September 3, 2013
The United States might be able to learn a few things from other countries when it comes to improving workers’ retirement security.
That’s the upshot from a report from the National Institute on Retirement Security, “Lessons for Private Sector Retirement Security from Australia, Canada, and the Netherlands,” which found that other countries have tackled their retirement savings crisis through a combination of social security and employer-sponsored retirement systems.
Because guaranteed defined benefit pension plans have been going away, U.S. workers increasingly must rely on their own savings to get them through retirement, which has resulted in heightened retirement insecurity for a majority of Americans. [EXPAND Read more]
Australia, Canada and the Netherlands don’t expect their workers to shoulder the entire burden of retirement. Instead, they have developed retirement income systems that are regularly recognized for their adequacy, sustainability and integrity.
All three countries provide relatively higher retirement income for low- and middle-wage workers through their social security and universal/quasi-universal employer plans combined than does the U.S.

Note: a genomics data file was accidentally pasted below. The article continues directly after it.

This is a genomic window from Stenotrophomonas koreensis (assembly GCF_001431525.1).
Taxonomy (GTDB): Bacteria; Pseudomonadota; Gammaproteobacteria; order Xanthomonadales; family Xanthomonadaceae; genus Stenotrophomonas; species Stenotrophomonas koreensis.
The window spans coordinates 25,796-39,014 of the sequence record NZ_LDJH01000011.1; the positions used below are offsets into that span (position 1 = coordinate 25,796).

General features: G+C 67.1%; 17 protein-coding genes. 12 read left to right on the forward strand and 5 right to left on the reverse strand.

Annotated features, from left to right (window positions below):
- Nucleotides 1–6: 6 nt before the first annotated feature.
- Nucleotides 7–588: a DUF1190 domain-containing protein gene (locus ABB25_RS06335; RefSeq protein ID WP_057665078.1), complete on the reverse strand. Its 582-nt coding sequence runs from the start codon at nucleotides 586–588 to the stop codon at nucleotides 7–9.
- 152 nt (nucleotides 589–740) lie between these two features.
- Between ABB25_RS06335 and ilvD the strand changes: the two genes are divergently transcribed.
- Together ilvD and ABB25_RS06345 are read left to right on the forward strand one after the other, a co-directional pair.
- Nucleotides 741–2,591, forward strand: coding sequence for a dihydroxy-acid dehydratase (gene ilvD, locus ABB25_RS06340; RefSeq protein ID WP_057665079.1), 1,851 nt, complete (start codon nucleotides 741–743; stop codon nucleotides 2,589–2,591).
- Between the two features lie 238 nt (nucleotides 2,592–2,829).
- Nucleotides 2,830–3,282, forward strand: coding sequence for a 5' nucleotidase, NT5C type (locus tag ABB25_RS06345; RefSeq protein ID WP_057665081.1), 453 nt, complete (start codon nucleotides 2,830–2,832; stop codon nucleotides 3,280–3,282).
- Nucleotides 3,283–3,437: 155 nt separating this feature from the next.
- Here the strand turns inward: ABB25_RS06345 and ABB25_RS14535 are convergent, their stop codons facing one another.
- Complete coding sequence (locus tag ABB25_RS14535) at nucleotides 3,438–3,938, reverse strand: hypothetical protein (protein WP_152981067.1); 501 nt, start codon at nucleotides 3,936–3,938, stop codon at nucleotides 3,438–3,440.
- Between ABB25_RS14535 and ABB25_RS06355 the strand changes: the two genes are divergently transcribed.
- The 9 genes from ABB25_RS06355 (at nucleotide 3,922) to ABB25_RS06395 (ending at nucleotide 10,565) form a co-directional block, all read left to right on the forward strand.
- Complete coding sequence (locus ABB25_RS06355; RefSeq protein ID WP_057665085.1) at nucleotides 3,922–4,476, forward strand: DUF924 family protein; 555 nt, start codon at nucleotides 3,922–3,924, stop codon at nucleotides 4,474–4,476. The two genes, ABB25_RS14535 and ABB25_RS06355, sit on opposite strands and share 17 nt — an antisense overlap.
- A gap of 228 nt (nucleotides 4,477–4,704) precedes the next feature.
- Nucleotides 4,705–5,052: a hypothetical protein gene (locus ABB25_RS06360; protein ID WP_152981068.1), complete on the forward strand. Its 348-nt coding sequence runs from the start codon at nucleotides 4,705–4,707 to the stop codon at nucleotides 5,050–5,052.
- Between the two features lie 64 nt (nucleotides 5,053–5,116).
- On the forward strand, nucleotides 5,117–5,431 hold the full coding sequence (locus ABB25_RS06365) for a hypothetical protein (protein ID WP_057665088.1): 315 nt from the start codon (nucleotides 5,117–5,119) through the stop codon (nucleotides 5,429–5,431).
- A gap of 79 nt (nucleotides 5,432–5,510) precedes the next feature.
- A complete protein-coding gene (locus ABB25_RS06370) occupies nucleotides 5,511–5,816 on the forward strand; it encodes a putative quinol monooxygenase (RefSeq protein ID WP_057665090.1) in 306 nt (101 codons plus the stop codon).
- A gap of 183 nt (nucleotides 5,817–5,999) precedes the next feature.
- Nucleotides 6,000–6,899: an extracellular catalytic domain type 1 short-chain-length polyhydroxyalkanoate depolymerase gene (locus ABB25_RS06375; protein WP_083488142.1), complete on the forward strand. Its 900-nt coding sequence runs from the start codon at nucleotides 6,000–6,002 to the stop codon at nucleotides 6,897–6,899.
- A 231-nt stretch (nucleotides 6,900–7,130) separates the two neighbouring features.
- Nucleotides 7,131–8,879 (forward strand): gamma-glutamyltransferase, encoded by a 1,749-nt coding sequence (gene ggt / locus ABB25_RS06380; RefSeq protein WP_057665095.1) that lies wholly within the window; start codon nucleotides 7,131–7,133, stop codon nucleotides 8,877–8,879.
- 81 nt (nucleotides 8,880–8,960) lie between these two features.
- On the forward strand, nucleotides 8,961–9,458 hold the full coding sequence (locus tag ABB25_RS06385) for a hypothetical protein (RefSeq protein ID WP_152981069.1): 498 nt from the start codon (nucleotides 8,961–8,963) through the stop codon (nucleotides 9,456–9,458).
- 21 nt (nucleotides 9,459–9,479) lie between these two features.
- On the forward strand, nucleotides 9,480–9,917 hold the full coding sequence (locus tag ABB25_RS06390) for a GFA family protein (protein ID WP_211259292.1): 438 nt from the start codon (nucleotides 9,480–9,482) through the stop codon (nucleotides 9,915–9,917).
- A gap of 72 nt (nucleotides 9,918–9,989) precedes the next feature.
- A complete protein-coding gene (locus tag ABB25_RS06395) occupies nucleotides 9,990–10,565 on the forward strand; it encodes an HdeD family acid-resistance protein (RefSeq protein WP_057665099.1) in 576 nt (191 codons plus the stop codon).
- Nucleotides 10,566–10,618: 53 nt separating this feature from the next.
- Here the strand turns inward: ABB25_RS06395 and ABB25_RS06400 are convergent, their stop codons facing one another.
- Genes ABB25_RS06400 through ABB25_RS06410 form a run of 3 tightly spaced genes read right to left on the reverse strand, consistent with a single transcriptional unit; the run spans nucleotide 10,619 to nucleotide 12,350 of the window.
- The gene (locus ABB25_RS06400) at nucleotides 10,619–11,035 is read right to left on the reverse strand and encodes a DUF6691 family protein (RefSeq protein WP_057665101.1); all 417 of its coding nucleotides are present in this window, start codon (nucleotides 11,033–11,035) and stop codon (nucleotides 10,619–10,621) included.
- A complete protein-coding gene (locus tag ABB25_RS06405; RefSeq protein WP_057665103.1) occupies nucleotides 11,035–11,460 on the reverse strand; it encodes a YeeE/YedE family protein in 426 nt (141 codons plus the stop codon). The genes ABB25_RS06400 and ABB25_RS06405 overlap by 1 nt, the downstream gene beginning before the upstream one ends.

In Australia and the Netherlands, universal or quasi-universal employer-sponsored programs provide a substantial supplement to social security income.
Australia’s universal workplace retirement system, the Superannuation Guarantee, is a DC system in which workers bear investment risk individually. The difference is that this system is based largely on nearly universal coverage and high mandatory employer contributions, which are now a gross 9 percent of pay (7.65 percent net after taxes) and will rise incrementally to a gross 12 percent of pay by 2019.
Netherland’s defined benefit system, funded primarily by employers, is the centerpiece of a national retirement income system that provides some of the highest income replacement rates among wealthy nations. Employers there are shifting market and longevity risks toward employees through the increased use of hybrid plans, but employees bear those risks as a group and inter-generationally, not as individuals, according to NIRS.
Canada offers a voluntary DB-centered employer-sponsored retirement benefit system with lower coverage than the other two countries in this study, but it is a highly progressive, two-part social security system that replaces over 70 percent of lifetime average wage-indexed earnings for low-income workers and about 50 percent for median-income workers.
All three countries studied have programs that are similar to the Social Security system in the United States, but theirs are means-tested, so the programs provide more for lower- and middle-income individuals than high-income workers. [/EXPAND]